Lord Hakan crouched close, and his knuckles caressed her chin as though entranced by her. Little shivers danced along her spine from the feather-soft touch. Her body sung a traitor’s tune, and she gritted her teeth, trying not to like his nearness, his smell. Torchlight splashed the chieftain’s face, revealing a smile that failed to reach his eyes.
“I do not have to bind you. But I will.”
She shrunk in horror.
He spoke stilted Frankish.
“Some have said I have a quick mind. As you say, ‘Time
He shifted and his face was in the shadows, but the
white flecks of his wolfish eyes glowed. “Do not think to
escape. I’m a fair man but care not for deceptive maids.”
His massive size closed in, blocking all light. Wedged
between a barrel and the ship’s side, sturdy wood
imprisoned her. His skin grazed hers as he wrapped the leather around her wrists. She glanced down at the
detestable strap, and a burst of rebellion flowered.
“Why the tether? What harm can one woman do?”
His eyes widened at her show of courage, or so she guessed from the way he tipped his head in acknowledgment.
“Aye, one woman.” His mouth made a grim line and
bitterness threaded his voice. “I have seen the destruction
one woman can do.” He knotted the leather. “The bindings
Helena licked her lips, choosing silence. The chieftain’s
nostrils flared like some predatory beast scenting prey. Was this anger barely restrained? Or something else?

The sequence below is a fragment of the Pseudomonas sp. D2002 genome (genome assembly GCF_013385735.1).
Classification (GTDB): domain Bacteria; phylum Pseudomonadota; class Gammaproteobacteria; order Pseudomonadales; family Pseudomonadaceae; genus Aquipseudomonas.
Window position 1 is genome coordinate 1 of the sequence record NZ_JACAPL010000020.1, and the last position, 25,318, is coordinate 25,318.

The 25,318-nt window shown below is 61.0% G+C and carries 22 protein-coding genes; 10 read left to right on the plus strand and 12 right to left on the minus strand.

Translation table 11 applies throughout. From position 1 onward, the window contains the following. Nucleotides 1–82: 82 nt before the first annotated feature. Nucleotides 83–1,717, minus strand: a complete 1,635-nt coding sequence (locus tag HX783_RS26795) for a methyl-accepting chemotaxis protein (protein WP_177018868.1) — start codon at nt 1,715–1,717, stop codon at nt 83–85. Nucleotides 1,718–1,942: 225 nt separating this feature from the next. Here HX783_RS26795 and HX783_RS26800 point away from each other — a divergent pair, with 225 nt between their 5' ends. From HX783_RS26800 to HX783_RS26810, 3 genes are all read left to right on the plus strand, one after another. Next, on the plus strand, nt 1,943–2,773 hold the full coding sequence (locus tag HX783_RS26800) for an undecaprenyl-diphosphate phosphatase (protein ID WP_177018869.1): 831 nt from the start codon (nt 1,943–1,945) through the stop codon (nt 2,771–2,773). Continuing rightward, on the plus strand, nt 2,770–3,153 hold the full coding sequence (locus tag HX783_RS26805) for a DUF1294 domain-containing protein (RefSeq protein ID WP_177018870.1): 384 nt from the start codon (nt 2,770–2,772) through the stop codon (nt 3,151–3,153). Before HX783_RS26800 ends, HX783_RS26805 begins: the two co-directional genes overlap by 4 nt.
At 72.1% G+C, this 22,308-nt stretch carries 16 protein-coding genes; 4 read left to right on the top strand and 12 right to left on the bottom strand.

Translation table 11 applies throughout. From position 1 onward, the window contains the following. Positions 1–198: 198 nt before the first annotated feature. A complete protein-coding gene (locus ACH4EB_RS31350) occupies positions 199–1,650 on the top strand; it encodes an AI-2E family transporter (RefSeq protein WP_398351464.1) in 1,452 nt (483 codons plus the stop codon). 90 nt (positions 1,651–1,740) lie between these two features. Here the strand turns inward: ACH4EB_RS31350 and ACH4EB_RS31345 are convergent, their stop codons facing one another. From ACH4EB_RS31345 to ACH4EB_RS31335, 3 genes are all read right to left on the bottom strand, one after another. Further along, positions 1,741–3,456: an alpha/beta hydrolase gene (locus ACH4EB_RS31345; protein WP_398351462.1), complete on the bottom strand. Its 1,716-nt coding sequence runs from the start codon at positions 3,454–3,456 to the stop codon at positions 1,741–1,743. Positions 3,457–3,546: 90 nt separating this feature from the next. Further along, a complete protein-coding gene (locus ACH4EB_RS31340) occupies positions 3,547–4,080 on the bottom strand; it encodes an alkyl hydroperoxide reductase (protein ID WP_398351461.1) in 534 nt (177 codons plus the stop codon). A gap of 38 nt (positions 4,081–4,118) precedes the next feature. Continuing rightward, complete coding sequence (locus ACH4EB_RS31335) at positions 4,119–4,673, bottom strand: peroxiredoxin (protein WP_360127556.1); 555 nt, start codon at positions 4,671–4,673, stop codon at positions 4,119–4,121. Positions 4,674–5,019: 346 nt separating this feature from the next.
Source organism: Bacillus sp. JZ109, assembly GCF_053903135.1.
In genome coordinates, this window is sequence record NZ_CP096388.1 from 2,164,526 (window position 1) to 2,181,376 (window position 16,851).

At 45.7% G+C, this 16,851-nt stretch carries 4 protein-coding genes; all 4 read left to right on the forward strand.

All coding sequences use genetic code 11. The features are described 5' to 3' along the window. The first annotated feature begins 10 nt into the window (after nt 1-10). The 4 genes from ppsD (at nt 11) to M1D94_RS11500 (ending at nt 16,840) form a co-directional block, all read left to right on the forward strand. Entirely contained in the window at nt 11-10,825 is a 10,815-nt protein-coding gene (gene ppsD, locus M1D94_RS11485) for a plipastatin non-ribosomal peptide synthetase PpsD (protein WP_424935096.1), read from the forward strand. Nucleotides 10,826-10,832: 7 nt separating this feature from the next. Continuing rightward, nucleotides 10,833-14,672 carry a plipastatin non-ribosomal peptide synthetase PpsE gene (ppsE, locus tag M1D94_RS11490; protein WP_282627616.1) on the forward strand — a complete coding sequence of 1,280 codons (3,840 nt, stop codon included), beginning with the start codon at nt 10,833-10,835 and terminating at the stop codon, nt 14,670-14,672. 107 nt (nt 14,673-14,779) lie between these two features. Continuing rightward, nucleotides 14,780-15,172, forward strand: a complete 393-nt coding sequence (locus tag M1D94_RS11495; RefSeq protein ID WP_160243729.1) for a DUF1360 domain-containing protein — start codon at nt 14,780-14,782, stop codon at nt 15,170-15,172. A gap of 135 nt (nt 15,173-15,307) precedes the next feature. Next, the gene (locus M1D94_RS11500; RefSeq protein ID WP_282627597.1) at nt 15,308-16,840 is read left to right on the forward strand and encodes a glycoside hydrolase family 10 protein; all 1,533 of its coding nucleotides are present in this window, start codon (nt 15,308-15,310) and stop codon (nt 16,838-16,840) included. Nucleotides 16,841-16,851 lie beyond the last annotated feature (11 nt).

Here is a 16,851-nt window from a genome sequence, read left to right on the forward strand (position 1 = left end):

He touched the wet rope of hair that hung over her
shoulder, letting his fingers slip between tangled strands. His thumb and forefinger found a single lock and stroked the hair down to the curling tip. Goose bumps skittered across her flesh from the intimate touch.
“What is your name, thrall?” He asked in the gentlest
“Helena,” she whispered.
“Helena.” He repeated her name softly. The corner of his
mouth twitched. He seemed pleased to know her name, but the pleasure was fleeting, replaced by fierceness. “I care not about trust, but I require obedience.”
Helena swallowed the hard lump in her throat.
“Serve me, as well as Agnar—” His teeth gleamed wolflike in the darkness. “—and you’ll be rewarded.” Rising, he towered over her. “Fail in your purpose, and you will suffer
The chieftain stalked away and, true to his word, he did
not harm her. ‘Twas as if she did not exist for the way he
ignored her. The Norseman kept his distance as one day slid
into another, and the dragon ship carried her farther from
home. Each day left her stewing over a baffling riddle: If neither deception nor fleeing would get her home, what else could she do?